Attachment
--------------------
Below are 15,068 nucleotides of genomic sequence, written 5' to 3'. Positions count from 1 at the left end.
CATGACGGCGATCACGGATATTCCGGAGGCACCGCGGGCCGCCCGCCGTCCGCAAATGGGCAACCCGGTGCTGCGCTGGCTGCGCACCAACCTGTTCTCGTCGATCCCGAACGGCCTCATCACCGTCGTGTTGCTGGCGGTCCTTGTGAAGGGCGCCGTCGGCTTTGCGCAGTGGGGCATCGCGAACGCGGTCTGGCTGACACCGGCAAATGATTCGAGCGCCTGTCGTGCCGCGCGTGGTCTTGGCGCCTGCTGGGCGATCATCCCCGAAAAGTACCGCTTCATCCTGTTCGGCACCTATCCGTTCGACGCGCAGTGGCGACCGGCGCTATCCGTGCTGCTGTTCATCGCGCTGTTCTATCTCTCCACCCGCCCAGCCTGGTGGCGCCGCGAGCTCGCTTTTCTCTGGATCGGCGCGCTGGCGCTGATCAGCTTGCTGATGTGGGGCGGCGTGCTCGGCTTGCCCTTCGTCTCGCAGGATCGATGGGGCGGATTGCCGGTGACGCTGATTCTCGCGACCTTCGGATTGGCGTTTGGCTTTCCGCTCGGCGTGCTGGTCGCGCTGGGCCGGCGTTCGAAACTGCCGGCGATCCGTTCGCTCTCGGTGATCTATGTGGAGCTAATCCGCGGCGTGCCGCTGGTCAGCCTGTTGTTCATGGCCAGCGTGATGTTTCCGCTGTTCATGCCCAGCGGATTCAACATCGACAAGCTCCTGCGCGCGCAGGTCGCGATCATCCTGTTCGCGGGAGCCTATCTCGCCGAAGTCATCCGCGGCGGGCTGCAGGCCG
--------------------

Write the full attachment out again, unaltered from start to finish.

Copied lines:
Below are 15,068 nucleotides of genomic sequence, written 5' to 3'. Positions count from 1 at the left end.
CATGACGGCGATCACGGATATTCCGGAGGCACCGCGGGCCGCCCGCCGTCCGCAAATGGGCAACCCGGTGCTGCGCTGGCTGCGCACCAACCTGTTCTCGTCGATCCCGAACGGCCTCATCACCGTCGTGTTGCTGGCGGTCCTTGTGAAGGGCGCCGTCGGCTTTGCGCAGTGGGGCATCGCGAACGCGGTCTGGCTGACACCGGCAAATGATTCGAGCGCCTGTCGTGCCGCGCGTGGTCTTGGCGCCTGCTGGGCGATCATCCCCGAAAAGTACCGCTTCATCCTGTTCGGCACCTATCCGTTCGACGCGCAGTGGCGACCGGCGCTATCCGTGCTGCTGTTCATCGCGCTGTTCTATCTCTCCACCCGCCCAGCCTGGTGGCGCCGCGAGCTCGCTTTTCTCTGGATCGGCGCGCTGGCGCTGATCAGCTTGCTGATGTGGGGCGGCGTGCTCGGCTTGCCCTTCGTCTCGCAGGATCGATGGGGCGGATTGCCGGTGACGCTGATTCTCGCGACCTTCGGATTGGCGTTTGGCTTTCCGCTCGGCGTGCTGGTCGCGCTGGGCCGGCGTTCGAAACTGCCGGCGATCCGTTCGCTCTCGGTGATCTATGTGGAGCTAATCCGCGGCGTGCCGCTGGTCAGCCTGTTGTTCATGGCCAGCGTGATGTTTCCGCTGTTCATGCCCAGCGGATTCAACATCGACAAGCTCCTGCGCGCGCAGGTCGCGATCATCCTGTTCGCGGGAGCCTATCTCGCCGAAGTCATCCGCGGCGGGCTGCAGGCCG